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Archer enters second stage of quantum chip development


Australian company Archer Materials is using world-class Swiss infrastructure to test its 12CQ chip technology, which it aims to use to build a quantum computing qubit processor chip.

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Archer uses a unique carbon-based qubit material that has the potential to enable chip operation at room-temperature and integration with modern electronic devices.

A qubit processor is the most crucial hardware component of a quantum computer and consists of a core device (a chip) made from materials capable of processing quantum information necessary to solve complex calculations.

Based in Adelaide, South Australia and Sydney, Archer has begun its second stage of chip development, performing measurements on the chip qubit components at various facilities at École Polytechnique Fédérale de Lausanne (EPFL) in Switzerland.  Archer CEO Dr Mohammad Choucair recently visited EPFL to secure the long-term commitment of expert quantum technology R&D personnel, and access to the world-class equipment required to advance chip development.

He said the quantum measurements would form the basis of the chip function – essentially the ‘quantum’ in quantum computing.

“One of Archer’s key development goals is to demonstrate and accelerate the potential for the 12CQ chip integration in modern devices, particularly over the next 12 months,” Dr Choucair said.

“The measurements are not routine; we will now expand on Archer’s chip development capabilities to include contributing teams at the world-class EPFL to accelerate the development and commercial readiness of the 12CQ chip.”

The measurements to be performed at EPFL will complement the work undertaken by Archer’s in-house team at the University of Sydney’s Research and Prototype Foundry.

Archer CEO Dr Mohammad Choucair at the world-class institute EPFL in Switzerland.

The outcomes and results of the various quantum measurements will be used to validate claims in the patents protecting the chip technology intellectual property and to advance the commercial readiness of the chip.

The technical development at the heart of 12CQ is claimed by Archer to be a world-first. The company intends to devise, design, and perform a number of quantum measurements on the chip prototype qubit componentry over the next 12 months in-line with its strategic chip development roadmap and commercialisation plan.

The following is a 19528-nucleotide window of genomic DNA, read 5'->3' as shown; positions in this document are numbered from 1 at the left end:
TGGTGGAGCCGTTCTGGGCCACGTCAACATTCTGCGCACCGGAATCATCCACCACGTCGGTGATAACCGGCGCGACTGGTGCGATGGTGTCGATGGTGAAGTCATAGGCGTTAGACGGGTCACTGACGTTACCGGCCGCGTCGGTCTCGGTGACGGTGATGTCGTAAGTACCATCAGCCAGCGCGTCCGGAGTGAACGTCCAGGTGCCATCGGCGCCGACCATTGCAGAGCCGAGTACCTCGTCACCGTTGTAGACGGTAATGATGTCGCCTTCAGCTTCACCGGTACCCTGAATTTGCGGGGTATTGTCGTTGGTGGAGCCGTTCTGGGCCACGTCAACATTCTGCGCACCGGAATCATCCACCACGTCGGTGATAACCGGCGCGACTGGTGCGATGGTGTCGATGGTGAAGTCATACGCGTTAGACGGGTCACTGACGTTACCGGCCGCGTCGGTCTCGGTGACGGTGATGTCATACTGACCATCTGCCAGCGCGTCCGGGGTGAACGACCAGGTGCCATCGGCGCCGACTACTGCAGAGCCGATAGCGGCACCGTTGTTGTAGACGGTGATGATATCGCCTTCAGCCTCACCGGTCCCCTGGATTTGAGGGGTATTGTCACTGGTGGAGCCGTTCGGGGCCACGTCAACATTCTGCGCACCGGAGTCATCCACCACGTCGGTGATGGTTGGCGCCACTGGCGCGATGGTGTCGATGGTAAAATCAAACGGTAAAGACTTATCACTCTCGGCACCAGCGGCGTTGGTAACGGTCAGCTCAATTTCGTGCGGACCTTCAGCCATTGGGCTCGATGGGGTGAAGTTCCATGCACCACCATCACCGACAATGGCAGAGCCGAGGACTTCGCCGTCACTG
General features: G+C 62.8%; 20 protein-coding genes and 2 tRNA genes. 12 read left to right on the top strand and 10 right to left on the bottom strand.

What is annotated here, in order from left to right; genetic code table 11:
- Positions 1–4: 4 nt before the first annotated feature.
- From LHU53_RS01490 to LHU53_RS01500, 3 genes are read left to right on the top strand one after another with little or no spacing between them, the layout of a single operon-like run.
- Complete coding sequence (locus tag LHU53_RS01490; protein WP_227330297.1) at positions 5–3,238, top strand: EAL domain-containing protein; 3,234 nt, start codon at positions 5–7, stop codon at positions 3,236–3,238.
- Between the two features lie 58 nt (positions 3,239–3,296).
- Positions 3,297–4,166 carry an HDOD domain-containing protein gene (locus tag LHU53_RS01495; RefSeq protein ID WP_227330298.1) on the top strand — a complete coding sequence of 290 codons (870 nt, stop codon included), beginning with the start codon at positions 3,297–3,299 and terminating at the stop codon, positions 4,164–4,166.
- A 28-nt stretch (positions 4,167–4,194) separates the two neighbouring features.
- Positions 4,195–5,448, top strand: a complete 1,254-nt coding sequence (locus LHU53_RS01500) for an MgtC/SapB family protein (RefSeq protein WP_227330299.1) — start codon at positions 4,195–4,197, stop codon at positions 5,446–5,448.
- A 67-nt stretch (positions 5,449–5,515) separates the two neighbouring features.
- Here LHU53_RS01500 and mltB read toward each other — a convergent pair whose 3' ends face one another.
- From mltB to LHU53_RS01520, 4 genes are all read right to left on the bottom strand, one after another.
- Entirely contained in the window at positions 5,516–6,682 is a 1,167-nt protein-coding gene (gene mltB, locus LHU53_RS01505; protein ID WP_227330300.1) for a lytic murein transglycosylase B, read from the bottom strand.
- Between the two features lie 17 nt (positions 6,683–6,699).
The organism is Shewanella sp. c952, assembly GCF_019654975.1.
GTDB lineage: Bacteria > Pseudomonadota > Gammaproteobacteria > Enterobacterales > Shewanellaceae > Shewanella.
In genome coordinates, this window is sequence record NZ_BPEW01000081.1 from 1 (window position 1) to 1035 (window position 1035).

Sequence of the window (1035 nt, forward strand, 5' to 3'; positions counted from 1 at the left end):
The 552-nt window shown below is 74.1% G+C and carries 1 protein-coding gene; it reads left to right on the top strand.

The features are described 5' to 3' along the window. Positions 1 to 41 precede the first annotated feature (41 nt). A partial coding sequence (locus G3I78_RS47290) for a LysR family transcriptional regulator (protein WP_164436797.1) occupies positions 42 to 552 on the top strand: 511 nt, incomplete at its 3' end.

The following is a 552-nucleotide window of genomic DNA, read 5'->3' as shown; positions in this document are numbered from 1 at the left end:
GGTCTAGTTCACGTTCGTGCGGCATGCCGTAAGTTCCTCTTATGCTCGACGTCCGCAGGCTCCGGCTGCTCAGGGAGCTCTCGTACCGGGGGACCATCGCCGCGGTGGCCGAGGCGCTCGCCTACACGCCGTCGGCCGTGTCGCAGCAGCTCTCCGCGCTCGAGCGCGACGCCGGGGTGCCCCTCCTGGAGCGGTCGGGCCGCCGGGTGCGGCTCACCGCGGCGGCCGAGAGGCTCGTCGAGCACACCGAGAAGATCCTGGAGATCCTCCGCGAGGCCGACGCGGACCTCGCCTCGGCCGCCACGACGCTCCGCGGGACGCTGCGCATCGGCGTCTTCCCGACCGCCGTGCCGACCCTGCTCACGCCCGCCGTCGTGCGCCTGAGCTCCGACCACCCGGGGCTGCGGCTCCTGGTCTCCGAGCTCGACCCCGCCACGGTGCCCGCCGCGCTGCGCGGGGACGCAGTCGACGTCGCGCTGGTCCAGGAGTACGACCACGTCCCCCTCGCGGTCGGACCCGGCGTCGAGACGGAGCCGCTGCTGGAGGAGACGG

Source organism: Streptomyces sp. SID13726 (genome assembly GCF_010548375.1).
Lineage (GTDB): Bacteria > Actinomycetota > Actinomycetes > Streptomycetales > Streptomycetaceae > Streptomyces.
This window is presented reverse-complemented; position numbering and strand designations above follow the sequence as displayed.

Archer successfully began assembling chip prototypes in mid-2019 and recently demonstrated the possibility of qubit scalability in fabrication by precisely positioning the critical chip qubit component.

The development of quantum computers is envisioned to impact industries reliant on computational power, including finance, cryptocurrency and blockchain.

The successful development of the 12CQ room-temperature qubit processor chip could potentially overcome both the limitations of low operating temperatures and electronic device integration for qubits and would represent a breakthrough solution to the widespread use and ownership of quantum computing powered technology.

Dr Choucair invented the first material known to overcome the limitations of sub-zero (cryogenic) operating temperatures and electronic device integration for qubits. The conducting carbon material was able to process quantum information at room temperature3 and offered the potential for scalability.

Founded in Adelaide, the company began trading on the Australian Securities Exchange as Archer Exploration in 2007. It changed its name to changed its name to Archer Materials in November 2019 to better reflect the growing Advanced materials development side of its business.

Its high-value mineral exploration targets are mainly in South Australia and include graphite, kaolin, copper and nickel.

This is a Creative Commons story from The Lead South Australia, a news service providing stories about innovation in South Australia. Please feel free to use the story in any form of media. The story sources are linked in with the copy and all contacts are willing to talk further about the story. Copied to Clipboard

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